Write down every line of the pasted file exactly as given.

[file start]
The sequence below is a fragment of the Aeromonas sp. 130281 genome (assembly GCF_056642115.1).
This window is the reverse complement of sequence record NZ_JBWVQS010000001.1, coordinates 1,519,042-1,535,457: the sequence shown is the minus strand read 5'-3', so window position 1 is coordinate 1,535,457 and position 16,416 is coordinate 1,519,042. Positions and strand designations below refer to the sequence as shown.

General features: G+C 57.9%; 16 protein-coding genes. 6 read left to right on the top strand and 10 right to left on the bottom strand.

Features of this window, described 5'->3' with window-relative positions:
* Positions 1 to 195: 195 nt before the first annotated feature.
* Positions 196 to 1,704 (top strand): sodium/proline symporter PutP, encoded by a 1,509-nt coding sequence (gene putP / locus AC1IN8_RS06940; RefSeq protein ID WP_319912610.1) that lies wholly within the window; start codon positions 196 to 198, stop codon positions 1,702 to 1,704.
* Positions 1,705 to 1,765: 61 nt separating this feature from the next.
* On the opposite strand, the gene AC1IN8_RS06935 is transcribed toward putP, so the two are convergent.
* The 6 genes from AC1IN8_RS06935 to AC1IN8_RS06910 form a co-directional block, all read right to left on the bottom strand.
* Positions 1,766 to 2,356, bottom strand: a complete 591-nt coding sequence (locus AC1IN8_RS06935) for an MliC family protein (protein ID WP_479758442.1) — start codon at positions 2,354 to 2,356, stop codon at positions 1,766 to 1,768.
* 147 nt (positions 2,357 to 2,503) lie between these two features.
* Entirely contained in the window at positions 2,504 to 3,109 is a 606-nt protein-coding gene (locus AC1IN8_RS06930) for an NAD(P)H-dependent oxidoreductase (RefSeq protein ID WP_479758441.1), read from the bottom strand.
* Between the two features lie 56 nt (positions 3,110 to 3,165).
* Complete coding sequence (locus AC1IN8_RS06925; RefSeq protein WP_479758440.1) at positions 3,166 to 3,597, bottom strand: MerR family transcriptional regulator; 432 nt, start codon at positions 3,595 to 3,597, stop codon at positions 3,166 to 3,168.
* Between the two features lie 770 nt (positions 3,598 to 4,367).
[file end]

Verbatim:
The sequence below is a fragment of the Aeromonas sp. 130281 genome (assembly GCF_056642115.1).
This window is the reverse complement of sequence record NZ_JBWVQS010000001.1, coordinates 1,519,042-1,535,457: the sequence shown is the minus strand read 5'-3', so window position 1 is coordinate 1,535,457 and position 16,416 is coordinate 1,519,042. Positions and strand designations below refer to the sequence as shown.

General features: G+C 57.9%; 16 protein-coding genes. 6 read left to right on the top strand and 10 right to left on the bottom strand.

Features of this window, described 5'->3' with window-relative positions:
* Positions 1 to 195: 195 nt before the first annotated feature.
* Positions 196 to 1,704 (top strand): sodium/proline symporter PutP, encoded by a 1,509-nt coding sequence (gene putP / locus AC1IN8_RS06940; RefSeq protein ID WP_319912610.1) that lies wholly within the window; start codon positions 196 to 198, stop codon positions 1,702 to 1,704.
* Positions 1,705 to 1,765: 61 nt separating this feature from the next.
* On the opposite strand, the gene AC1IN8_RS06935 is transcribed toward putP, so the two are convergent.
* The 6 genes from AC1IN8_RS06935 to AC1IN8_RS06910 form a co-directional block, all read right to left on the bottom strand.
* Positions 1,766 to 2,356, bottom strand: a complete 591-nt coding sequence (locus AC1IN8_RS06935) for an MliC family protein (protein ID WP_479758442.1) — start codon at positions 2,354 to 2,356, stop codon at positions 1,766 to 1,768.
* 147 nt (positions 2,357 to 2,503) lie between these two features.
* Entirely contained in the window at positions 2,504 to 3,109 is a 606-nt protein-coding gene (locus AC1IN8_RS06930) for an NAD(P)H-dependent oxidoreductase (RefSeq protein ID WP_479758441.1), read from the bottom strand.
* Between the two features lie 56 nt (positions 3,110 to 3,165).
* Complete coding sequence (locus AC1IN8_RS06925; RefSeq protein WP_479758440.1) at positions 3,166 to 3,597, bottom strand: MerR family transcriptional regulator; 432 nt, start codon at positions 3,595 to 3,597, stop codon at positions 3,166 to 3,168.
* Between the two features lie 770 nt (positions 3,598 to 4,367).